Eric

Eric Priezkalns is a founder of talkRA. He is a widely recognized expert on risk management and business assurance for communications providers. After a successful full-time career, Eric now splits his time between occasional consulting projects for trusted customers, and his many other passions. Eric was Director of Risk Management for Qatar Telecom and has worked with Cable & Wireless Group, T-Mobile UK, BSkyB, Worldcom UK, and Nawras, as well as advising various software developers and system integrators.

Eric is a qualified chartered accountant; he trained whilst employed by the Enterprise Risk Services division in Deloitte's London office. His Masters in Information Systems was earned with distinction, and he holds a first-class degree in Mathematics and Philosophy.

In 2006, Eric was already a popular speaker at conferences, but he decided to reach out to a broader audience with the first blog dedicated to revenue assurance. Many have since copied him, but none have matched his output.

Eric was the first leader of the the TM Forum's Enterprise Risk Management team, a founding member of the TM Forum’s Revenue Assurance team, and he developed the original Revenue Assurance Maturity Model. In the UK, Eric is known for his critique of billing accuracy regulations. In Qatar, Eric was a founding member of the National Committee for Internet Safety. Eric currently serves on the committee of the Revenue Assurance Group, and he is an editorial advisor to Black Swan.

Last week, an anonymous individual explained why they were frustrated with their telco’s approach to revenue assurance. Ultimately, the complaint was that management pursued the wrong objectives, focusing too much on short-term money-grabbing targets, and not enough on the treatment of the root causes of leakage. This prompted a question in my mind. How representative is this individual’s experience? Maybe most of you feel unhappy with the progress made in your telco. Or perhaps you feel that executive support for revenue assurance has improved greatly, and keeps getting better.

My own experience is mixed, but as my experience has been accumulated over time, it is not fair to compare executives I met 10 years ago with those I have dealt with more recently. Revenue assurance has changed a lot. People know more about revenue assurance than they used to, but that also means we should expect people to know more. And whilst I have worked in various countries, I would not claim they are a representative sample. In short, I have met good and bad, but I am reluctant to jump to conclusions about the current state of play worldwide. Will you help me to assess current satisfaction with how CEOs approach revenue assurance?

Look to the right-hand sidebar, and you will find a new poll, asking your opinion about CEOs and whether they understand revenue assurance. Please click on the answer that is the closest match to your personal experience.

The results are updated in real-time. That means the graph below will keep changing, as new responses come in!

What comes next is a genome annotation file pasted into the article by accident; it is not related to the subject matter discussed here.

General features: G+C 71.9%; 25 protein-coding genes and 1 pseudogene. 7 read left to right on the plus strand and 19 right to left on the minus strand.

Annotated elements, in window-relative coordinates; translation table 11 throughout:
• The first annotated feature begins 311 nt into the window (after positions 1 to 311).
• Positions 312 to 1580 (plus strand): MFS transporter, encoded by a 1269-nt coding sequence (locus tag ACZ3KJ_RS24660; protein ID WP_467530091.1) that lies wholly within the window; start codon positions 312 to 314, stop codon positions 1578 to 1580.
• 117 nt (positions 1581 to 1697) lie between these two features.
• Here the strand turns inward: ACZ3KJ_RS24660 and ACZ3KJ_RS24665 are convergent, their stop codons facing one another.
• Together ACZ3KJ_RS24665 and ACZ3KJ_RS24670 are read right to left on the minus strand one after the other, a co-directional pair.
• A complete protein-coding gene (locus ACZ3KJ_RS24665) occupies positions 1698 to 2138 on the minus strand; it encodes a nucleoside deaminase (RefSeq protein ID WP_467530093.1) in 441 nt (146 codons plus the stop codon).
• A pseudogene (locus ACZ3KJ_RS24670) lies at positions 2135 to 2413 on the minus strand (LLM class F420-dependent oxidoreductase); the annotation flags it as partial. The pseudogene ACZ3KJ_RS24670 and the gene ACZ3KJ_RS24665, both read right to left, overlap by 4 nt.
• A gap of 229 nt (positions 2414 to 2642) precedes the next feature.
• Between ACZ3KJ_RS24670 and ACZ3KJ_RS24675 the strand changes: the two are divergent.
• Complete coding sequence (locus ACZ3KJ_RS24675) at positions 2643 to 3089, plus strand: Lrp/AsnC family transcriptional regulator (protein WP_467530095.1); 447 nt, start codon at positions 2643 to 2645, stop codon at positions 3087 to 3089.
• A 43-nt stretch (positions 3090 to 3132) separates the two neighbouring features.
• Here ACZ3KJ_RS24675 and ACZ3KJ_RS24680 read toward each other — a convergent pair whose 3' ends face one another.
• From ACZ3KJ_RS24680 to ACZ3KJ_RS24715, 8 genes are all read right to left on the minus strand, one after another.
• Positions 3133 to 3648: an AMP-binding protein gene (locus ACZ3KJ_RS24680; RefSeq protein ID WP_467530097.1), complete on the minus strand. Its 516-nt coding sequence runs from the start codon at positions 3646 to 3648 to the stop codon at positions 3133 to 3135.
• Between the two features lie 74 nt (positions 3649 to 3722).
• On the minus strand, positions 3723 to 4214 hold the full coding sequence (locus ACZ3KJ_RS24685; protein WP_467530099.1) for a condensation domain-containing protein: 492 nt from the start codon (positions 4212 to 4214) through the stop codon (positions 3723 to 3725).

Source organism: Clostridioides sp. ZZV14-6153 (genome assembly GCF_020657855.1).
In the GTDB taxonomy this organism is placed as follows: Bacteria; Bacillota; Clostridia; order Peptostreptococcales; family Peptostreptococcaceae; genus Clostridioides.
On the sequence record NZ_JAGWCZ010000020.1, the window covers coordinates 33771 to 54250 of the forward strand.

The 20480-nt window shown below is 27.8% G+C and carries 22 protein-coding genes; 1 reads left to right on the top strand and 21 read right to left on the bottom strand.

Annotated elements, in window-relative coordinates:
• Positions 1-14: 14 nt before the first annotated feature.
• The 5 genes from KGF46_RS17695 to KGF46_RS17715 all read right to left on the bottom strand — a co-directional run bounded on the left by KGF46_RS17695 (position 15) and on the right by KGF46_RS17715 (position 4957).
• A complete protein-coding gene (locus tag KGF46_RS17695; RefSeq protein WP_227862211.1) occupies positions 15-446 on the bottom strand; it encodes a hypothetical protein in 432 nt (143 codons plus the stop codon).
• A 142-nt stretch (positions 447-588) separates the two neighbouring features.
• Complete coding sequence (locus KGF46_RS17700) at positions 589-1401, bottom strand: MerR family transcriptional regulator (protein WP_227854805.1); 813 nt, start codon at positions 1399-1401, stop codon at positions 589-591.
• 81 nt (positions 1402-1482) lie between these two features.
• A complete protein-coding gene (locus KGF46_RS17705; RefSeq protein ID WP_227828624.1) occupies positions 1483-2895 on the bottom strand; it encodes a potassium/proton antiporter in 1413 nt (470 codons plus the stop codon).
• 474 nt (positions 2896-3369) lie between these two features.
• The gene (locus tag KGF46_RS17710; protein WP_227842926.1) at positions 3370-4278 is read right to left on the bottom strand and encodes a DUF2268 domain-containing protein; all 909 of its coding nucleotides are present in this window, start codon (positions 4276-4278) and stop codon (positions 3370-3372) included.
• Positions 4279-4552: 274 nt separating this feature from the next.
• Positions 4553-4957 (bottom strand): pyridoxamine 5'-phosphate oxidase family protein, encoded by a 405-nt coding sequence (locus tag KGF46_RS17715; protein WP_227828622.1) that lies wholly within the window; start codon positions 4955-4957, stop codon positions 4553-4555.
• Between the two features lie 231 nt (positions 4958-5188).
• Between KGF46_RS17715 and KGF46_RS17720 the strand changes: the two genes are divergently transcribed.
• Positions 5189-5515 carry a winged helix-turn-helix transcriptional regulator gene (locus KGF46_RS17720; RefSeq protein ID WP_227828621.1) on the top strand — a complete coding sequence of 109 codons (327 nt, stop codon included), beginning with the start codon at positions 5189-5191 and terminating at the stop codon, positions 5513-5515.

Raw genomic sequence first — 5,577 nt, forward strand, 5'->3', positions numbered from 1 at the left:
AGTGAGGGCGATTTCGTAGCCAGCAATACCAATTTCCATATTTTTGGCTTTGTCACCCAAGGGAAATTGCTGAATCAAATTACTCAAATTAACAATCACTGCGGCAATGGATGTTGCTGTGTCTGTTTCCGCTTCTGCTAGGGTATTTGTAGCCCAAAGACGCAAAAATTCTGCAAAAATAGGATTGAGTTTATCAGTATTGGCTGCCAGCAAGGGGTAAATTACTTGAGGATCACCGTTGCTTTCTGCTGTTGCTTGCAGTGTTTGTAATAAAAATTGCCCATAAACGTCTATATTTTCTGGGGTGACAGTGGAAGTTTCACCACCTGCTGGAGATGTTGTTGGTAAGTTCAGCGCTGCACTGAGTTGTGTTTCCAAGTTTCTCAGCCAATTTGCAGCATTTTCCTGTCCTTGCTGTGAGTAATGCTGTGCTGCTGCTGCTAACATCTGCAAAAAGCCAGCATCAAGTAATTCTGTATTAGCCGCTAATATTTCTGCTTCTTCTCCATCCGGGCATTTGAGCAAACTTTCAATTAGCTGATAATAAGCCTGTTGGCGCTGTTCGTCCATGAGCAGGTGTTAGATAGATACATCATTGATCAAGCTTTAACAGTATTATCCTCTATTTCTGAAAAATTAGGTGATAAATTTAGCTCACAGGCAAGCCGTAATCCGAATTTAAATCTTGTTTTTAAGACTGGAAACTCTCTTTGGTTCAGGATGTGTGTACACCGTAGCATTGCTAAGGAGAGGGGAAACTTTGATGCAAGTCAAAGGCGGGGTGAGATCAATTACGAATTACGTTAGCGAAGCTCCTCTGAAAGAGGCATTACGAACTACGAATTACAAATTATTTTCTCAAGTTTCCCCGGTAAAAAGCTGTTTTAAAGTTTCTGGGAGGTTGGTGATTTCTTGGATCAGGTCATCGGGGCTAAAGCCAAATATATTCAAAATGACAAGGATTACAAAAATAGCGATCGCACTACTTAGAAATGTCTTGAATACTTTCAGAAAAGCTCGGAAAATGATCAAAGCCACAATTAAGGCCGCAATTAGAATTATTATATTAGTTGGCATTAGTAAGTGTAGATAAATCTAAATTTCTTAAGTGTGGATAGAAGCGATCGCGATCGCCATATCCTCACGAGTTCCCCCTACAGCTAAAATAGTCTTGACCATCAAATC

My aim is to cut through the hype, and to identify if the world of revenue assurance should be doing a better job of communicating with the top dog in every telco. After all, CEOs have the ultimate say on how the telco’s employees are incentivized. They determine how much reward is given for delivering this quarter’s recovery targets, compared to the appreciation shown for implementing preventative and proactive assurance strategies. Alternatively, maybe you feel that CEOs are doing a good job, and if attitudes do need to be changed, the focus belongs elsewhere. Please treat this as a starting point, as we collectively explore how to improve the understanding of revenue assurance. It would be great if we could change perceptions in positive ways, meaning fewer of you endure the kinds of troubles recounted by last week’s anonymous blogger.

Where will this lead? I do not know. But then, when I started working in revenue assurance, or when I started blogging, I had no idea it would lead to this! All I know is that we can keep striving to do better, and to make telcos better. That starts by identifying where we are doing well, and where we need to improve. Vendors do a lot of work promoting RA to execs, but it would be naive to rely upon them to push hard for changes that will yield them no reward. For example, root cause analysis is important, but it is harder to monetize than the reconciliation of large volumes of data. So whilst we can thank them for the work they do in promoting in revenue assurance, the community should not solely rely upon their efforts. Let us look to increase our efforts, first by asking where they should be focused. Is it on the CEO? Or should the revenue assurance community seek to increase its influence elsewhere? I can imagine it will take a while to reach any valuable conclusions, but that should not discourage us from beginning this endeavour. After all, the history of revenue assurance is a story of daunting challenges that were overcome, even though there was no guarantee of success or of what the rewards would be. We have already travelled from there to here. If we work together, we can go further.